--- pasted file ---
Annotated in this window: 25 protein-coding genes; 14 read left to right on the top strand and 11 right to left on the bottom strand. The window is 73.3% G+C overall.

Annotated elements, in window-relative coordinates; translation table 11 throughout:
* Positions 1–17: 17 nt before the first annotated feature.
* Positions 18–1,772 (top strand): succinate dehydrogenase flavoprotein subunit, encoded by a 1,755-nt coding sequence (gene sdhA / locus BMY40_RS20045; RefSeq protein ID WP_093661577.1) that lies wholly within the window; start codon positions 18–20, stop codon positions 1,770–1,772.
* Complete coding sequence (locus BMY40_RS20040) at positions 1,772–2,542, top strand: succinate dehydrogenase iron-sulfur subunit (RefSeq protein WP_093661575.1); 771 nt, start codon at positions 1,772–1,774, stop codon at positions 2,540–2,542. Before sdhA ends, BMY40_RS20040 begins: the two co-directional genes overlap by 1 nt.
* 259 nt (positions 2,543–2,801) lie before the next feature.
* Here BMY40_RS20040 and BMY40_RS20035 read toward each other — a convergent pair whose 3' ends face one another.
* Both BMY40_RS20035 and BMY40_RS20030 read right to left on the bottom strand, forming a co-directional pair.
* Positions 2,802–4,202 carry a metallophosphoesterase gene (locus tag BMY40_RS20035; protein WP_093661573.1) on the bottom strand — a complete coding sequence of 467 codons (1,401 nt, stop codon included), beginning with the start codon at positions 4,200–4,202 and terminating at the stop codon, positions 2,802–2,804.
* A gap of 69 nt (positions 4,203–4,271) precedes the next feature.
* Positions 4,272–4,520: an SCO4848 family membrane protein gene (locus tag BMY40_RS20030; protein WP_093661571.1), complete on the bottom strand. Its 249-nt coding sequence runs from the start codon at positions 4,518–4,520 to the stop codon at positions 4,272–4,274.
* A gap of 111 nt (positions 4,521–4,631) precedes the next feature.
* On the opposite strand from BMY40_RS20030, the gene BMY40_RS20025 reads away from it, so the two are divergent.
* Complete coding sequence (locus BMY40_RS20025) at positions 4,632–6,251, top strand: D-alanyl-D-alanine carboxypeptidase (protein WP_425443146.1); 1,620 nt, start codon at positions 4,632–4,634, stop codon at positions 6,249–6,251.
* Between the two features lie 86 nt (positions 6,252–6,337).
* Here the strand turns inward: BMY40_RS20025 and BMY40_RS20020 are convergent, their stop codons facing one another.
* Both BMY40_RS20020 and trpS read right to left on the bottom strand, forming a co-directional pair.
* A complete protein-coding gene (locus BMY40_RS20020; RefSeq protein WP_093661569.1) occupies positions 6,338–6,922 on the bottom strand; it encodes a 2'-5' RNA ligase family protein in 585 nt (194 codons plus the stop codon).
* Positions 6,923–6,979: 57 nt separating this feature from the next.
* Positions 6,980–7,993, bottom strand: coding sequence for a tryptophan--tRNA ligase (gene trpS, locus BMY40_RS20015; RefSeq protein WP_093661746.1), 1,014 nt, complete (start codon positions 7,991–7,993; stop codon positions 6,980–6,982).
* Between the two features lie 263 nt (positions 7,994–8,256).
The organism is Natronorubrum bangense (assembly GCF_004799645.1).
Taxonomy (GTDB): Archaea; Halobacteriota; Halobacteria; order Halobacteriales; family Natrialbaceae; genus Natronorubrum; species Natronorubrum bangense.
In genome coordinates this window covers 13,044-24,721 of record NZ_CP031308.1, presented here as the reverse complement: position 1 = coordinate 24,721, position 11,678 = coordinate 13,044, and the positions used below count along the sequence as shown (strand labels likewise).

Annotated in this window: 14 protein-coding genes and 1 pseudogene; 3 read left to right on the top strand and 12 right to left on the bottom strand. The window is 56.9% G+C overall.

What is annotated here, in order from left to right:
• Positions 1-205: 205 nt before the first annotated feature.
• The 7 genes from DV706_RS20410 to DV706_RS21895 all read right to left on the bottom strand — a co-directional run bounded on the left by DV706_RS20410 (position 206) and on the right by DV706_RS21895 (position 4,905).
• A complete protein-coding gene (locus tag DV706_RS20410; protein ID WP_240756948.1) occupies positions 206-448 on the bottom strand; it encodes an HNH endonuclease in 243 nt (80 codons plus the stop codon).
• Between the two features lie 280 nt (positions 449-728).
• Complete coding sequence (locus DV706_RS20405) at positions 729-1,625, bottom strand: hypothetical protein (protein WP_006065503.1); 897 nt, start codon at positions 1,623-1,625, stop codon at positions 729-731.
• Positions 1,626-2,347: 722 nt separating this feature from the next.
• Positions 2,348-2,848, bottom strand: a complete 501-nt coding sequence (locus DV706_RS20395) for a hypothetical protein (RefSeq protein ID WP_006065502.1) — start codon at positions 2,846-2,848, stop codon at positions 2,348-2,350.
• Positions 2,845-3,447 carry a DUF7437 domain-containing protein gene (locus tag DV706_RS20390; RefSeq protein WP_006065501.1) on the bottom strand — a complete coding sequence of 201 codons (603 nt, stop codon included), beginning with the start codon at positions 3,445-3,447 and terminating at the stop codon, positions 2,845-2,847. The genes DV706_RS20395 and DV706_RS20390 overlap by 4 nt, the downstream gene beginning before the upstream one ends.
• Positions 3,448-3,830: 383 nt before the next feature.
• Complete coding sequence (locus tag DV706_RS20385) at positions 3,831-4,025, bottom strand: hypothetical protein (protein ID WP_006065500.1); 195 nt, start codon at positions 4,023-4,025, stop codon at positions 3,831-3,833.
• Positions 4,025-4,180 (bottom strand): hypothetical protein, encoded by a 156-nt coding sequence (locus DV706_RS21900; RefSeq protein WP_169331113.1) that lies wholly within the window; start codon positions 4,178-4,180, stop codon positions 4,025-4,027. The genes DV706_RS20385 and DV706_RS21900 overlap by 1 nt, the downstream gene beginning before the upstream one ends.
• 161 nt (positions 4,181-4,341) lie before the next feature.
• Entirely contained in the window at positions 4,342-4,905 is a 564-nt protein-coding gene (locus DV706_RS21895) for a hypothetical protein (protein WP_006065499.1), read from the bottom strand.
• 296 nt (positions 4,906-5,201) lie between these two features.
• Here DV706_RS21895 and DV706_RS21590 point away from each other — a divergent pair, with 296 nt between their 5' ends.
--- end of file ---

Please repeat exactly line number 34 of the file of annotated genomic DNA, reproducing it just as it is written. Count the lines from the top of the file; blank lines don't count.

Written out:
• Positions 2,845-3,447 carry a DUF7437 domain-containing protein gene (locus tag DV706_RS20390; RefSeq protein WP_006065501.1) on the bottom strand — a complete coding sequence of 201 codons (603 nt, stop codon included), beginning with the start codon at positions 3,445-3,447 and terminating at the stop codon, positions 2,845-2,847. The genes DV706_RS20395 and DV706_RS20390 overlap by 4 nt, the downstream gene beginning before the upstream one ends.